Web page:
She must have days, like the rest of us, that are less-than-optimal. Her house hasn't fared well through the past couple of hurricanes, and she sometimes talks about picking up and moving to Atlanta. Still, she can't stop herself from ending every sentence with the word honey — as in, "We haven't seen you guys for a while, honey. Do you want a glass of chardonnay, honey, and let me tell you, honey, it's been crazy around here, and, honey, you look really pretty — I love that shirt." The honeys, and what falls between them, are delivered in a breathless, lightly accented rush through an ironic and tender smile, punctuated with soft drumbeats as she pats your arm or shoulder. And then her compact little figure — full steam ahead — will be off with a whoosh to get your soup or to honey another table into abject submission. Sushi Jazz would be a nice enough sushi bar without her — all those blond woods, the private booths, the raised platform where you can kick off your shoes and sit on the floor, tucked in next to screens of curly bamboo. The rolls and sashimi here have always been good, and it's right across the street from the best movie theater in Delray. But if it weren't for Maggie and her encyclopedic knowledge of your preferences, phobias, and personal histories, you might not be drawn back quite so often. As it is, this feels like just the right place to be.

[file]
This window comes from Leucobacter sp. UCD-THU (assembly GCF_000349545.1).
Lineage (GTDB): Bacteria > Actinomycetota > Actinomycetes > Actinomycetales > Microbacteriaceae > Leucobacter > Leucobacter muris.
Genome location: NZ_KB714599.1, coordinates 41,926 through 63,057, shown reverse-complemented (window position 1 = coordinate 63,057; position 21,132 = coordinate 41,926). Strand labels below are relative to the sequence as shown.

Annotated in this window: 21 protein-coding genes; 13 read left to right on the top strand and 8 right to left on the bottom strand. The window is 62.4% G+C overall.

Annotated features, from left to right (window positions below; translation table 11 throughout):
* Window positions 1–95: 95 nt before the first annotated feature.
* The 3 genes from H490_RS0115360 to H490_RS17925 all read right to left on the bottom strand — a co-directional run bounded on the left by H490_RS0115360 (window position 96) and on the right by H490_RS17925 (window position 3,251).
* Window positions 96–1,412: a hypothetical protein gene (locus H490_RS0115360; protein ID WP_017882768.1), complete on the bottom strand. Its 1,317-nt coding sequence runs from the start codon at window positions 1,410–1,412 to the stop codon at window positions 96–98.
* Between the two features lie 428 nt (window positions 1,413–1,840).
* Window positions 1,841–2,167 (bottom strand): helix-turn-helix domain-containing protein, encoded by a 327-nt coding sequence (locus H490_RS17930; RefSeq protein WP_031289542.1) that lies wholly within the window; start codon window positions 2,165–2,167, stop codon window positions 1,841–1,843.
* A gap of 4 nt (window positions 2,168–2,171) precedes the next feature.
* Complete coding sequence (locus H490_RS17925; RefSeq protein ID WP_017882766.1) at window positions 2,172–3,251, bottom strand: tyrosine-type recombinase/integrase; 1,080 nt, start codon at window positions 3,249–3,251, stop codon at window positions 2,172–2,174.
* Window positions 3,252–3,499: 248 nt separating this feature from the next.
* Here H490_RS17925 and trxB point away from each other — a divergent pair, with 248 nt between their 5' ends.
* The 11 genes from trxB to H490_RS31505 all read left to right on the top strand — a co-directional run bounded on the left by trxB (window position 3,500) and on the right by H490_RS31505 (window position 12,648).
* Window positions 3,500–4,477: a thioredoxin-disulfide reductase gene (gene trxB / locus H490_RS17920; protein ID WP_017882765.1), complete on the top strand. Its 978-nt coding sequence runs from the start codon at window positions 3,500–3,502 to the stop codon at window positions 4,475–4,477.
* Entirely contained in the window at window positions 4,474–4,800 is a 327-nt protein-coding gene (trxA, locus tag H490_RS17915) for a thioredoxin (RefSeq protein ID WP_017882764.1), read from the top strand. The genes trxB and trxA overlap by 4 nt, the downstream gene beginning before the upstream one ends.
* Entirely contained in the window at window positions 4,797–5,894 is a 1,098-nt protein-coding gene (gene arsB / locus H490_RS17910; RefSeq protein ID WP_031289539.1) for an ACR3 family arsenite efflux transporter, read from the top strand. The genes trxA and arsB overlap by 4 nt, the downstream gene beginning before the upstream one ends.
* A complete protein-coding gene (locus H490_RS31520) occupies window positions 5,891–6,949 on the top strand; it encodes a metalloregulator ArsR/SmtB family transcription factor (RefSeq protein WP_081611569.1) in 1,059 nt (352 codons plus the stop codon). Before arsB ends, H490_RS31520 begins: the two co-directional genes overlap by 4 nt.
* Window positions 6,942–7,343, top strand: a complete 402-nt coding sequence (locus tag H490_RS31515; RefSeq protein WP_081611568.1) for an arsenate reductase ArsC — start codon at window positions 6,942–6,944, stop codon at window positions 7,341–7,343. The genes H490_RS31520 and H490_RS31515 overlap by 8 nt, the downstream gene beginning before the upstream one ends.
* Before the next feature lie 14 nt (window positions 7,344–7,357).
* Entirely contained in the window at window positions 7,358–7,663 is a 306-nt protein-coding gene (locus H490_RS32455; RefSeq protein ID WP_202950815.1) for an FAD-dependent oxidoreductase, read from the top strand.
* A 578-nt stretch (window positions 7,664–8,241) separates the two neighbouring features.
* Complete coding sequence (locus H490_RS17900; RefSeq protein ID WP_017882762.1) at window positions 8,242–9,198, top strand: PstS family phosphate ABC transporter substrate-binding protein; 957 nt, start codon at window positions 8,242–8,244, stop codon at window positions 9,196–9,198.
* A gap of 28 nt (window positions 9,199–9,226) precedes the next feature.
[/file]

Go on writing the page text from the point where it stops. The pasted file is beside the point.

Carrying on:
The foods of Asia are as varied as the languages spoken among Asians themselves, and when it comes to culinary delights, the best local markets are often bona fide ethnic enclaves that cater to specific cultures and nationalities. At Phuong Nam, a Vietnamese-owned market in Plantation, all products specific to Vietnam are here — from pho noodles and lychee drinks imported directly from Hanoi — while food from neighboring Laos and Thailand is on display as well. Entire rows are devoted to the various styles of Mama noodles common in Southeast Asian households (they put Top Ramen to shame) as well as obscure items (like dehydrated fungus). True purveyors of Vietnamese/Laotian cuisine should love the jackfruit and khanom buang (crispy stuffed pancake), and since Vietnam is renowned for its coffee, it's refreshing to find a local venue with a genuine selection of Vietnamese brands like Trung Nguyen and Café Demonte. The staff at the family-owned market is friendly, but English isn't their strong suit, so you'll have to let your eyes and nose be your guide.